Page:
All this may sound somewhat depressing but, in fact, it makes for highly watchable entertainment. “When we first started the unscripted initiative here almost two years ago, like everyone at Netflix, we were encouraged to take risks, innovate, find the most exciting projects out there and support that creative vision of our producing partners,” says Jenn Levy, director of unscripted originals and acquisitions for the streaming giant. “’Westside’ came along and checked all of those boxes. It was like nothing we had ever seen before and we thought it was just a heck of an idea. And so we decided to jump in with Love [Productions] and Madwood [Studios] and the whole team.”

As Kevin Bartel, one of Westside’s co-creators and executive producers, who heads up Love Productions USA and is Executive Vice President of the company that is best known for “The Great British Bake Off,” recalls: “Our initial, knee-jerk reaction to that was: Does the world need another one of those shows? … But in meeting what ultimately became the cast of the ‘Westside,’ there was something really interesting about a group of twenty-somethings that are pursuing their passions on a daily basis despite all the adversity that they encounter daily.” (For the record, the cast ranges in age from 20 to 32; Toscano, for instance, recently turned 30.) “We started to dig deeper to get to know and understand their relationships and their fears — and the decisions they were making that were impacting their lives. These are really captivating individuals. And the breakthrough moment for us was: ‘Well, wait a second. What if we could turn the genre on its head and really make this about the people?’ If you fall in love with the people, you’re going to fall in love with their music.”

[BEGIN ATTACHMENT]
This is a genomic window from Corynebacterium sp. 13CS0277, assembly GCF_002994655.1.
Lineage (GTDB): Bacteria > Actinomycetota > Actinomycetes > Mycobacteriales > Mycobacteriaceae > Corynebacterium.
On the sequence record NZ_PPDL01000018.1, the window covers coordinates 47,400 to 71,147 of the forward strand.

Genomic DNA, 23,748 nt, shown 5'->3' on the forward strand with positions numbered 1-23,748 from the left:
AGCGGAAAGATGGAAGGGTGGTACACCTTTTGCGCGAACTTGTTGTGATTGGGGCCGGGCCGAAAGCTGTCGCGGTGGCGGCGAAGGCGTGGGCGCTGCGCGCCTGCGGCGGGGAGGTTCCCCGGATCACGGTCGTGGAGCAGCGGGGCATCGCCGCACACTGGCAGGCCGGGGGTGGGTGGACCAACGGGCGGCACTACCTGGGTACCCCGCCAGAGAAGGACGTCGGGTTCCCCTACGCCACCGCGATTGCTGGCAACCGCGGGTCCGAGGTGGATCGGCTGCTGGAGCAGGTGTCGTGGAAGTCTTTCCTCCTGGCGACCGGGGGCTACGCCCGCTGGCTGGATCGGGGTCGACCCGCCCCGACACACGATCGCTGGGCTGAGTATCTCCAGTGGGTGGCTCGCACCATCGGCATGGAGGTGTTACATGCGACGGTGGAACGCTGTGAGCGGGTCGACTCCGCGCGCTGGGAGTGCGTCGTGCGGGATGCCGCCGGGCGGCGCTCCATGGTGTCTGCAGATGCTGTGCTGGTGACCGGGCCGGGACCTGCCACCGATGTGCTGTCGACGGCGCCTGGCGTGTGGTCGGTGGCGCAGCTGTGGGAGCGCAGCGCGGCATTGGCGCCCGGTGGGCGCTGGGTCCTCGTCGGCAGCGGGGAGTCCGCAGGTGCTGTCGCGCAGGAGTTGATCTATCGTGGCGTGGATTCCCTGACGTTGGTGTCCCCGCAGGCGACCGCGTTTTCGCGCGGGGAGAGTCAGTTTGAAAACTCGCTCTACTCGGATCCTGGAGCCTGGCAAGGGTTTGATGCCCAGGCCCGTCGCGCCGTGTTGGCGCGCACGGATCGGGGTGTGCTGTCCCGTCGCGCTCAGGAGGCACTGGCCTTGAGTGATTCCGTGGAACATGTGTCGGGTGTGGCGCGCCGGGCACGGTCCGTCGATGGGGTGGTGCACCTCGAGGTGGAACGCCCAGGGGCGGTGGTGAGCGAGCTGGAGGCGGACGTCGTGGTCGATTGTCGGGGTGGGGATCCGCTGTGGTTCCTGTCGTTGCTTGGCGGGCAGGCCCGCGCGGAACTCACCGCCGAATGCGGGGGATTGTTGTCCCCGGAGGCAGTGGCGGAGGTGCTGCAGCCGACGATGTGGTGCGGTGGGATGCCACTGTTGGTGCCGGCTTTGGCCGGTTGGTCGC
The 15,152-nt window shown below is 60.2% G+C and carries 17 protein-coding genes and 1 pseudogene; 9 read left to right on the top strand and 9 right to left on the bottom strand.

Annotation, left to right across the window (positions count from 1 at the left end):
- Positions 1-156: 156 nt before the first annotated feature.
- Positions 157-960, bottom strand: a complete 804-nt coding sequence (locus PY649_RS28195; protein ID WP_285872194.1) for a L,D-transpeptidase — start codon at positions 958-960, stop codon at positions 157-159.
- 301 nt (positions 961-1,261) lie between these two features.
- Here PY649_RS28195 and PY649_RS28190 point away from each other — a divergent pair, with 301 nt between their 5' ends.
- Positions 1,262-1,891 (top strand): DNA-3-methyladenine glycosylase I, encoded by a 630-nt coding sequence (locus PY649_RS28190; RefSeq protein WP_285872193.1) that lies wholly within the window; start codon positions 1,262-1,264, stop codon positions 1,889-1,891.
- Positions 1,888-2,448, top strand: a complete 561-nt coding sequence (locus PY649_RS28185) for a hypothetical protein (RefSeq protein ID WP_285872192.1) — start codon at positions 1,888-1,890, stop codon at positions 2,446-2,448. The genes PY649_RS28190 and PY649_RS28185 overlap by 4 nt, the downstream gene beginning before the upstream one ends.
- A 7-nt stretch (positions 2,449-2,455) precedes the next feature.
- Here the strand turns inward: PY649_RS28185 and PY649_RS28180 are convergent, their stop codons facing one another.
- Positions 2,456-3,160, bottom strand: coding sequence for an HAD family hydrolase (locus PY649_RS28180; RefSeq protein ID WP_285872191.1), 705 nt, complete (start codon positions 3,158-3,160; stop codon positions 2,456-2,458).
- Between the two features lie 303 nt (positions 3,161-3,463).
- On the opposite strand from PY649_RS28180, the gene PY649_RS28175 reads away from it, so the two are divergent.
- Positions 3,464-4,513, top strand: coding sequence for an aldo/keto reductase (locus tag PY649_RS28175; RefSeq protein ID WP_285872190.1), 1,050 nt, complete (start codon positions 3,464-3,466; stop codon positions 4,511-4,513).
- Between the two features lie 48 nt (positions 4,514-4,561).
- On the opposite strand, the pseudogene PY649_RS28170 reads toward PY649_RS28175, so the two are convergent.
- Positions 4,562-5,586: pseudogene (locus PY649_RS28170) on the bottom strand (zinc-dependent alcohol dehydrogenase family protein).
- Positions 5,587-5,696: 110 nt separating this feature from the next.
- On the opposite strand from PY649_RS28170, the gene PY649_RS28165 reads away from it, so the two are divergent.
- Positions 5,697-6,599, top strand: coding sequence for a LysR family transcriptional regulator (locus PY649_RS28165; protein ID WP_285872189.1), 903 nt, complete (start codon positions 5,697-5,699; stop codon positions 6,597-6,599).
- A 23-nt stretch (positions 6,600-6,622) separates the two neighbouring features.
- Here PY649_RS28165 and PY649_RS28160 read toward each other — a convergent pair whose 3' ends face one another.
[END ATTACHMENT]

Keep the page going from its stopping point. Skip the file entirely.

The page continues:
The music plays a co-starring role in “Westside.” As Levy explains: “We collaborated with some of the best and the brightest in the music industry along with the cast to write and produce music that’s inspired by the storylines in the show. And then we weaved those [songs] into the narrative of every episode that then elevates and further illustrates the storylines.”

Enter: Executive Music Producer James Diener, an industry veteran who previously served in senior executive roles at A&M/Octone Records and RCA and currently co-manages several acts including Avril Lavigne and The Struts. “The vision for music for this show had never been done before, which is one of the reasons I was interested,” he says. “You have an unscripted show where all of the characters are coming into place dynamically in real time, and then you’ve got 25-30 multi-platinum, Grammy-winning writers and producers writing individual songs to sync into the show.”